As part of my physics project, I investigated the relationship between a light bulb's illuminance and the distance from the measuring device to it.

Illuminance was measured in flux, and distance in metres.

I derived an inverse relationship. First of all, can I check if this is the relationship I was supposed to get? (I understand that there is an inverse square relationship between luminosity and distance, but since illuminance is measured in lumens/sq metre, then I think an inverse relationship is correct...)

Next, using this relationship, I need to extend my project so that I can find distances to stars using this relationship.

As long as 2 stars have a similar mass/size/density, then I can use this relationship to find the distance to the 2nd star as long as the illuminance of the stars are known, and the distance to the 1st star is known.

So I tried to do this with an example - the Sun and Tau Ceti, as they are reasonably similar.

I have values for the Sun's distance/illuminance - $1.5\!\times\!10^8 $km, $1.2\!\times\!10^5$lux. I now am trying to calculate the distance to Tau Ceti using this method.... But nowhere can I find a value for its illuminance.

Please can someone help me with this? Is there a way to convert from apparent magnitude or luminosity to illuminance?

Thank you

EDIT: The method I want to use from the inverse relationship is:


where $d_1$ and $l_1$ are the known distance and illuminance of the 1st star, whilst $d_2$ and $l_2$ is that of the second, and $d_2$ is unknown.

  • $\begingroup$ You're probably looking for Tau Ceti's en.wikipedia.org/wiki/Absolute_magnitude $\endgroup$
    – user21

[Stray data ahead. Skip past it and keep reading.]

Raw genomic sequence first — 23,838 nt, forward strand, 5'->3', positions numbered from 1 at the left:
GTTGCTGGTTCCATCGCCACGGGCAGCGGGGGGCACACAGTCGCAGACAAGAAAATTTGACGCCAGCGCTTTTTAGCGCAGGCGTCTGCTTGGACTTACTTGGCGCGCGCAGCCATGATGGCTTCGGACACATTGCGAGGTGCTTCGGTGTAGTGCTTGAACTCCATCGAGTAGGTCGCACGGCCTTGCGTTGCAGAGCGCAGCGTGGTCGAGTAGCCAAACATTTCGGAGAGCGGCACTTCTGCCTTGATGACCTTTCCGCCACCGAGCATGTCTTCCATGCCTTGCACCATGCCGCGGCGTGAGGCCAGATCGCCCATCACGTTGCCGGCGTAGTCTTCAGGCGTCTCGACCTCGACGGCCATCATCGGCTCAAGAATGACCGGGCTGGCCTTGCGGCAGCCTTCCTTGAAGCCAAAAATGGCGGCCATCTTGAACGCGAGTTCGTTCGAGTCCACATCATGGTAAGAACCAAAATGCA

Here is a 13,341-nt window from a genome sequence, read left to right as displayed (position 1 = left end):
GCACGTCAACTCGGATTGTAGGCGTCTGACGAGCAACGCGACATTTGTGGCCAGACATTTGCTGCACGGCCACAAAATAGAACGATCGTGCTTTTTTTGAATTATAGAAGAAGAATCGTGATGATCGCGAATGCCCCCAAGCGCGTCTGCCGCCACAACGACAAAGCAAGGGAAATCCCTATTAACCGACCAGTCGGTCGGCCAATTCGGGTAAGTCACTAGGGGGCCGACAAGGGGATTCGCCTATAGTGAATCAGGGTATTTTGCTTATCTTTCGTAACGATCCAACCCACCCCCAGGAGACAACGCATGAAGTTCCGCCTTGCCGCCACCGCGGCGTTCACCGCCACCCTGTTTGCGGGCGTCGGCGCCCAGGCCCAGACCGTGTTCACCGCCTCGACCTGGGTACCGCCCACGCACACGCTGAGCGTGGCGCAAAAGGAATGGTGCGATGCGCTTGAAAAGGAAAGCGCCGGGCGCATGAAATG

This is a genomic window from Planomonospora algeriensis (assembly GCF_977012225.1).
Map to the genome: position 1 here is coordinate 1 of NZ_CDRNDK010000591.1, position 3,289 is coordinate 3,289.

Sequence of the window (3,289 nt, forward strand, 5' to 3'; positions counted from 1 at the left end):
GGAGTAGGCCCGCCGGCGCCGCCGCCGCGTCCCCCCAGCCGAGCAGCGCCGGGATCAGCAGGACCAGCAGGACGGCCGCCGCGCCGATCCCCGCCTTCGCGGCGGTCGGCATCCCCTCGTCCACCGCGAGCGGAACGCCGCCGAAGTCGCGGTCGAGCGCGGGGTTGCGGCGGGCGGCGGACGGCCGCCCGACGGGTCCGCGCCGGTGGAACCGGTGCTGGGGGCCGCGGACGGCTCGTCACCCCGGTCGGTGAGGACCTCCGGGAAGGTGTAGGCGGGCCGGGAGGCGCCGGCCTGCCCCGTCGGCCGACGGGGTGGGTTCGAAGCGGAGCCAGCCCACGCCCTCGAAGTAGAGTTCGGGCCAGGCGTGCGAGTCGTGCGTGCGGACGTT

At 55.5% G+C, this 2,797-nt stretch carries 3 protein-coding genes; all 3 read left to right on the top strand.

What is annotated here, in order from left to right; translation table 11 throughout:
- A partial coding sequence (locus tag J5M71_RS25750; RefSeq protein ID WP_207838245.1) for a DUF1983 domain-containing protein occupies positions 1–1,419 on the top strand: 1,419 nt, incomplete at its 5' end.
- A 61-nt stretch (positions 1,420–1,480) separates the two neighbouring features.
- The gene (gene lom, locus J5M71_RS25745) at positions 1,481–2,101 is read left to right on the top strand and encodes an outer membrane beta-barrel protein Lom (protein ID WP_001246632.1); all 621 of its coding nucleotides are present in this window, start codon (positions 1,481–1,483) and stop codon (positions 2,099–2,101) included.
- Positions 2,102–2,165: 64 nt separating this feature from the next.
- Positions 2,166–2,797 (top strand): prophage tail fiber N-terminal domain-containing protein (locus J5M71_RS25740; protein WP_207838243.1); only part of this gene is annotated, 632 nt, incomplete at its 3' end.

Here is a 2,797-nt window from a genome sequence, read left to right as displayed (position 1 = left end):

Commented Dec 2, 2015 at 12:49
  • $\begingroup$ I'm not looking for that, as I'm trying to convert to illuminance (measured in lux) $\endgroup$
    – Shuri2060
    Commented Dec 2, 2015 at 21:31
  • $\begingroup$ Using the absolute magnitude of Tau Ceti, you can determine how bright it is compared to the sun, which should let you determine the luminance, since you already know the Sun's luminance. $\endgroup$
    – user21
    Commented Dec 3, 2015 at 2:35
  • $\begingroup$ Thank you, but as stated above, I need to use the illuminance due to the nature of my project. $\endgroup$
    – Shuri2060
    Commented Dec 3, 2015 at 19:21

1 Answer 1


You can easily convert flux to luminosity and vice versa using the spherical nature of the propagation of light. The equation you need is:

$$ L=4\pi D^{2}f $$ Where $f$ will be your flux, and $D$ is the distance to the object, Tau Ceti in this case.

From Pijpers (2003) Tau Ceti's luminosity is $0.52\pm0.03L_{\odot}$. You should have everything you need there. $L_{\odot}$ is of course the luminosity of the Sun.

  • $\begingroup$ I don't quite understand (I'm not that good at Physics). I'm looking to convert to illuminance (measured in lux). Is this the same as flux? $\endgroup$
    – Shuri2060
    Commented Dec 2, 2015 at 21:30
  • $\begingroup$ Illuminance is the total luminous flux incident on a surface, per unit area. So $I=f/A$, so what is your area, $A$, of your surface? (then you can re-arrange my equation for to obtain the luminosity)... $\endgroup$ Commented Dec 2, 2015 at 21:46
  • $\begingroup$ I still don't quite understand and don't see how area is involved in this..... The original experiment involved me using a light meter and a light bulb with the distance increasing between them at each reading. The light meter read in lux, and I derived an inverse relationship..... But no area involved. I am told by Wikipedia that the illuminance of the Sun is around 120,000 lux at its brightest. Now, knowing also the distance to the Sun, I expected that if the illuminance of Tau Ceti was known, I could just use these 3 values to find the distance to Tau Ceti. $\endgroup$
    – Shuri2060
    Commented Dec 2, 2015 at 22:40
  • $\begingroup$ But I can't see how area is involved in this $\endgroup$
    – Shuri2060
    Commented Dec 2, 2015 at 22:41
  • $\begingroup$ So illuminance is defined as the flux per unit area. Your measuring device will have a light capturing device which has a well defined area, maybe a few square inches. So, you get your illuminance. If you convert to a flux by knowing the capture area of your device you can then use all the known variables and the equations given to start calculating distances. Maybe you can't use the method you have prescribed? $\endgroup$ Commented Dec 2, 2015 at 22:45

You must log in to answer this question.

Not the answer you're looking for? Browse other questions tagged .